Ooooooh, my pretty! My PWECIOUS!!!
And so the horror begins...the moment when an author decides that s/he is going to use one of the gorgeous fonts "freely" (pay attention, now) available to him/her on their computer...whether it's in Apple's "Font Suitcase" or in Microsoft Office's Word program (or any of the other various and sundry word-processing programs). And so--as is the case in a manuscript (for both print and digital conversion) that I received today, I have an author using not one, but three copyrighted fonts, those being AR Julian, (a Times New Roman look-alike), Copperplate Gothic Bold and my personal favorite, "Final Draft Courier," which isn't merely a copyrighted font, but it's a copyrighted font inside a copyrighted piece of software (just like the others). OH--I nearly forgot--and Calibri, (a fourth!) another perennial authorial favorite and, yes, you guessed it, licensed-to-Microsoft, not you, font.
When I tell authors that they have to either license those fonts, or find Open Source alternatives, I'm always regaled with vituperative hate mail or angry phone calls, as if I'm trying to torture the writers, or make them jump through hoops for my own amusement.
What I am trying to do, however, is to protect the intellectual property of someone else--the font designer. Moreover, I'm trying to protect the author from getting a cease-and-desist letter, at best; or a demand for royalties/licensing fees, at worst, from the original licensor of the font. Just as I wouldn't give away the copyrighted property of our authors, I won't knowingly use a font that's been licensed by Microsoft (or Apple) for your personal use only--not for redistribution, which is "for sale," which means: use in a book, print or otherwise, being sold.
How do you know if a font is copyrighted? One easy way is to cruise Fonts.com, or Whatdafont.com, and give Free-fonts-ttf.com a try; but the safe bet, given US law, is that if you can't explicitly determine that the use of a font is free (or Public Domain or Open Source) is that it is copyrighted. In the US, just like your book, the font is copyrighted upon creation. Just like your book, it can't be used (sold) without express permission. A quick check on the fonts mentioned above shows that AR Julian seems to be MIA (Missing in Action)--so I've told my client to find a substitute. Copperplate Gothic is a $200+ font package; (a sans-serif font with some serif overtones, in all caps) he can license it or find a really undetectable substitute on FontSquirrel.
Our friend Calibri can be licensed for a mere $35; but "Final Draft Courier" is in the wind--and given that Courier has been in the Public Domain for my lifetime, I'd recommend to the client that he just use a basic Courier font.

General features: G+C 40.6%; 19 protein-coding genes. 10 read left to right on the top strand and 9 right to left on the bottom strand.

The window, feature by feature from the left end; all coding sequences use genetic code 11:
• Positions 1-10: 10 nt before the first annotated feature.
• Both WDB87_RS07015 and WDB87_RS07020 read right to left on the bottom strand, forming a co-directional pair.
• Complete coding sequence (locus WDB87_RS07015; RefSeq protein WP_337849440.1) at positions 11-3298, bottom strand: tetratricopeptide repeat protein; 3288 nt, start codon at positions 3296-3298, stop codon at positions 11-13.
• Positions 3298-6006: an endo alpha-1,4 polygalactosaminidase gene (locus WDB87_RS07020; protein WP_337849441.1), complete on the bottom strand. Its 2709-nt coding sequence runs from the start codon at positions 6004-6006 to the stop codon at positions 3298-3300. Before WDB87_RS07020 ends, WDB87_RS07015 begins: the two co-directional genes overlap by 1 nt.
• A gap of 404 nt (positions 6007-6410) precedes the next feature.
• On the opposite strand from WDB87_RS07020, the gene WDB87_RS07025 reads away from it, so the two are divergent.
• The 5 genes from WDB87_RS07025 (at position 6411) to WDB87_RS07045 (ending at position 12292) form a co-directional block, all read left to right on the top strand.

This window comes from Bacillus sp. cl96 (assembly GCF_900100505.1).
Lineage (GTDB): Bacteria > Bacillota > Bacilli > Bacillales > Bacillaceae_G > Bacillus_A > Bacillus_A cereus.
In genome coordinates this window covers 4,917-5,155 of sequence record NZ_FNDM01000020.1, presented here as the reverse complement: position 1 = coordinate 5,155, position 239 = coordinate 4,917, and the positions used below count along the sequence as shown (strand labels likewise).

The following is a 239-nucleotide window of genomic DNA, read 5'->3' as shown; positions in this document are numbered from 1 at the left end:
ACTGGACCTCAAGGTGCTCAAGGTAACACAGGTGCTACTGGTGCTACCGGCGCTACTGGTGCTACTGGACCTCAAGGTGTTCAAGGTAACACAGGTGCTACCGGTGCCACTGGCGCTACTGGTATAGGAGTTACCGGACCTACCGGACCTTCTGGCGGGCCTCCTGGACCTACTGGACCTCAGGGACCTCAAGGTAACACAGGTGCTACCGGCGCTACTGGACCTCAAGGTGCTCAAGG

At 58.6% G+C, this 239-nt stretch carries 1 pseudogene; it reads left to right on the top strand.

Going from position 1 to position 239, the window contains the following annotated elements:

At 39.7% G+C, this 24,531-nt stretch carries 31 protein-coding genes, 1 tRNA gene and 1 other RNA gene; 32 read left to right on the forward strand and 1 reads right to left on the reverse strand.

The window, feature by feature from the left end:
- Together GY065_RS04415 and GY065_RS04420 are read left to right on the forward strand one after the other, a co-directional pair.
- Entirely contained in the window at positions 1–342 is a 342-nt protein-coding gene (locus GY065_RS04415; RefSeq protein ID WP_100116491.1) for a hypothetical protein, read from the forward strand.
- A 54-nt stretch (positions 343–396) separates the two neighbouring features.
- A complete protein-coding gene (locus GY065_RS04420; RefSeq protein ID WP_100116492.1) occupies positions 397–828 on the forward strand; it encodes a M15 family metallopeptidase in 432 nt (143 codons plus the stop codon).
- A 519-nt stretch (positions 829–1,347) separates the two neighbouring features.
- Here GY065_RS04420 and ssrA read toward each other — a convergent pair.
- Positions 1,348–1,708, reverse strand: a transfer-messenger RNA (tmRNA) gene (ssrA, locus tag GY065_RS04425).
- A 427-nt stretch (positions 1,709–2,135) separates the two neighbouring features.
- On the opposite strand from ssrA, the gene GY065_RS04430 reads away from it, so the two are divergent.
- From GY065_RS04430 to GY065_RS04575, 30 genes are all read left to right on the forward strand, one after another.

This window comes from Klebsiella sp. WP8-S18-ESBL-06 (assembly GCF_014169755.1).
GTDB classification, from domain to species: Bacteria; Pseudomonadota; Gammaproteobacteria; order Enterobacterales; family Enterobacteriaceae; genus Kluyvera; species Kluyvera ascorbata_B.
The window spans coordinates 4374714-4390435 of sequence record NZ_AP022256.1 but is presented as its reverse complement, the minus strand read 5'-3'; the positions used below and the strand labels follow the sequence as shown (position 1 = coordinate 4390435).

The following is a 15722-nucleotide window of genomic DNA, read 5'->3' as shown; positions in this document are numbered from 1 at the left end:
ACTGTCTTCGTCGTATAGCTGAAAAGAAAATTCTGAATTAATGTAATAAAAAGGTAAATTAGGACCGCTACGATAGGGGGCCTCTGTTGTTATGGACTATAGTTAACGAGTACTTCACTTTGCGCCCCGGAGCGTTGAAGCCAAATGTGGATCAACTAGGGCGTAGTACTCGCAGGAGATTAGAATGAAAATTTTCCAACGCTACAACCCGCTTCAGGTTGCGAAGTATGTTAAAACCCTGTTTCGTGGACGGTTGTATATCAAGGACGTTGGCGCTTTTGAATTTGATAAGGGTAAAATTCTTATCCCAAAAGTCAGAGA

So, remember: The Best Fonts in Life Are Free. ;-)
But--what does "free" really mean? "Free," in Open-Source terms, means "freely copyable, useable and changeable," not necessarily "free of ANY cost." Many, if not all, "open source" fonts have either small licensing fees, or require credit lines in your books. Don't confuse the Darknet--pirated works--with Open Source, and don't assume that Open Source means FREE of any licensing fees. Any time you pay for Creative Commons or Open Source (or even Public Domain) "stuff" you're paying for something else: bundling, delivery, maintenance, etc. The content itself is free (France uses the term, "libre" for this type of usage, which is, as Our Man in Oahu, Rick, pointed out, a nice cross-lingual pun. I should in fairness tell you that he wrote most of the last two paragraphs.)
So, distinguish the difference like the Open Source guys do, and remember this when picking your fonts:
Free as in speech, not Free as in beer.
A wealth of information! It never occurred to me to license the use of a font. Good thing I don't get creative with my print fonts! Thanks for sharing what you know.ReplyDelete
Wow! Totally clueless here. I just got Windows 7 on my laptop, and Word defaults to Calibri. I would never have thought it wasn't "mine" to use.ReplyDelete
Color me idiotic, but I've always stuck with Times New Roman because I figured it had the best chance of being on all platforms, software tools, etc. I never even thought about fonts being licensed. Is there something in the user's agreement for these tools that tells you, "Oh, BTW, you can only use Calibri within MSWord and if you wander around with it outside, we'll hunt you down and shoot you"?ReplyDelete
I have never heard of this before and I wonder how many indie authors are in violation and how the courts have ruled on this. Just when you thought you had it all figured out right?ReplyDelete
Holy moly. Who knew?ReplyDelete
Hitch, that's who!
Great post Hitch!ReplyDelete
Very interesting insights and I think as writers who work hard to create intellectual property we have a duty to respect the intellectual property of others.
It drives my family crazy when I moan about copied movies and software, but it hits close to home.
I hate to correct people and this is definitely an area of fine lines b/c the people who create fonts are very talented people in their own rights but fonts can't be copyrighted.ReplyDelete
This is a hot topic in Hollywood right now so I'm pretty sure what I'm saying is right. However, in the software containing the font is copyrighted. Hollywood Reporter recently did a very nice synopsis of this area of law, Found here which nicely explains the situation.